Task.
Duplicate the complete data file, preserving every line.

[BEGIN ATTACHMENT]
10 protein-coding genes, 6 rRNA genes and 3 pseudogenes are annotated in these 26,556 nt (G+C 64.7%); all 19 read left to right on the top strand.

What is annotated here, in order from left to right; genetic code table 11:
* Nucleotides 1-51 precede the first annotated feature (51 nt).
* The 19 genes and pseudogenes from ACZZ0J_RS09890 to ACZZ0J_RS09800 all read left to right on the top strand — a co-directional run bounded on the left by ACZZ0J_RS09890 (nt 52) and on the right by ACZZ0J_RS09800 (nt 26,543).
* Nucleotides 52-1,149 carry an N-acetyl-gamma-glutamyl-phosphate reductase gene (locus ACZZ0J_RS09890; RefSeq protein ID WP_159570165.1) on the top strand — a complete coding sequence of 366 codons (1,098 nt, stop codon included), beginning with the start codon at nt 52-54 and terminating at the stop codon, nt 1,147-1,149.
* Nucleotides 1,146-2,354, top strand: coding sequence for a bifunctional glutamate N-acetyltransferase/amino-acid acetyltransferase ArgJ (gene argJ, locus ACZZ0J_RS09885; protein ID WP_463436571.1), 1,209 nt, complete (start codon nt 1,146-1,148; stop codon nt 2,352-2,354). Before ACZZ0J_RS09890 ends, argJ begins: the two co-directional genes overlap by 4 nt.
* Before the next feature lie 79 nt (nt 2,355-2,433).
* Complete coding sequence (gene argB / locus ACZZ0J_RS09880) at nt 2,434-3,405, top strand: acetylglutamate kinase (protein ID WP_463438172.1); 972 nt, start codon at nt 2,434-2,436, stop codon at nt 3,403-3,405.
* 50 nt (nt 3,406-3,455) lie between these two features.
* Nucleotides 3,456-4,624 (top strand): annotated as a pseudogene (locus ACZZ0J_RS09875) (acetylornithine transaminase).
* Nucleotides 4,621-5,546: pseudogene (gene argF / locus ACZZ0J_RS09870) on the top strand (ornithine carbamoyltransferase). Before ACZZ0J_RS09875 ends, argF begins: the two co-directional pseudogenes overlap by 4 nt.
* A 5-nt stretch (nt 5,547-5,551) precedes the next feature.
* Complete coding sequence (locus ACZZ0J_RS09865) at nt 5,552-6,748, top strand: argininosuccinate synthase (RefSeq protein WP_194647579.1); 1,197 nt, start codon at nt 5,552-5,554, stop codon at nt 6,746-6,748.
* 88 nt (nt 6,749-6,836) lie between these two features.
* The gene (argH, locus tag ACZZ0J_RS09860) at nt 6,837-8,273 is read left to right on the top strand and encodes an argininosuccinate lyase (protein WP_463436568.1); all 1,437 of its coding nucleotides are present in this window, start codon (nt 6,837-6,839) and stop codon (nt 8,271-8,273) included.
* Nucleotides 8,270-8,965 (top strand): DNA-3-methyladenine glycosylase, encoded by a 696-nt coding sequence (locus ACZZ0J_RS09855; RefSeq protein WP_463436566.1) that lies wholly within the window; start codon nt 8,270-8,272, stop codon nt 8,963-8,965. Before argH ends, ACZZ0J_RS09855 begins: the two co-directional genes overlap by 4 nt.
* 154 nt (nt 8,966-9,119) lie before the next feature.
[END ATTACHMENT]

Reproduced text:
10 protein-coding genes, 6 rRNA genes and 3 pseudogenes are annotated in these 26,556 nt (G+C 64.7%); all 19 read left to right on the top strand.

What is annotated here, in order from left to right; genetic code table 11:
* Nucleotides 1-51 precede the first annotated feature (51 nt).
* The 19 genes and pseudogenes from ACZZ0J_RS09890 to ACZZ0J_RS09800 all read left to right on the top strand — a co-directional run bounded on the left by ACZZ0J_RS09890 (nt 52) and on the right by ACZZ0J_RS09800 (nt 26,543).
* Nucleotides 52-1,149 carry an N-acetyl-gamma-glutamyl-phosphate reductase gene (locus ACZZ0J_RS09890; RefSeq protein ID WP_159570165.1) on the top strand — a complete coding sequence of 366 codons (1,098 nt, stop codon included), beginning with the start codon at nt 52-54 and terminating at the stop codon, nt 1,147-1,149.
* Nucleotides 1,146-2,354, top strand: coding sequence for a bifunctional glutamate N-acetyltransferase/amino-acid acetyltransferase ArgJ (gene argJ, locus ACZZ0J_RS09885; protein ID WP_463436571.1), 1,209 nt, complete (start codon nt 1,146-1,148; stop codon nt 2,352-2,354). Before ACZZ0J_RS09890 ends, argJ begins: the two co-directional genes overlap by 4 nt.
* Before the next feature lie 79 nt (nt 2,355-2,433).
* Complete coding sequence (gene argB / locus ACZZ0J_RS09880) at nt 2,434-3,405, top strand: acetylglutamate kinase (protein ID WP_463438172.1); 972 nt, start codon at nt 2,434-2,436, stop codon at nt 3,403-3,405.
* 50 nt (nt 3,406-3,455) lie between these two features.
* Nucleotides 3,456-4,624 (top strand): annotated as a pseudogene (locus ACZZ0J_RS09875) (acetylornithine transaminase).
* Nucleotides 4,621-5,546: pseudogene (gene argF / locus ACZZ0J_RS09870) on the top strand (ornithine carbamoyltransferase). Before ACZZ0J_RS09875 ends, argF begins: the two co-directional pseudogenes overlap by 4 nt.
* A 5-nt stretch (nt 5,547-5,551) precedes the next feature.
* Complete coding sequence (locus ACZZ0J_RS09865) at nt 5,552-6,748, top strand: argininosuccinate synthase (RefSeq protein WP_194647579.1); 1,197 nt, start codon at nt 5,552-5,554, stop codon at nt 6,746-6,748.
* 88 nt (nt 6,749-6,836) lie between these two features.
* The gene (argH, locus tag ACZZ0J_RS09860) at nt 6,837-8,273 is read left to right on the top strand and encodes an argininosuccinate lyase (protein WP_463436568.1); all 1,437 of its coding nucleotides are present in this window, start codon (nt 6,837-6,839) and stop codon (nt 8,271-8,273) included.
* Nucleotides 8,270-8,965 (top strand): DNA-3-methyladenine glycosylase, encoded by a 696-nt coding sequence (locus ACZZ0J_RS09855; RefSeq protein WP_463436566.1) that lies wholly within the window; start codon nt 8,270-8,272, stop codon nt 8,963-8,965. Before argH ends, ACZZ0J_RS09855 begins: the two co-directional genes overlap by 4 nt.
* 154 nt (nt 8,966-9,119) lie before the next feature.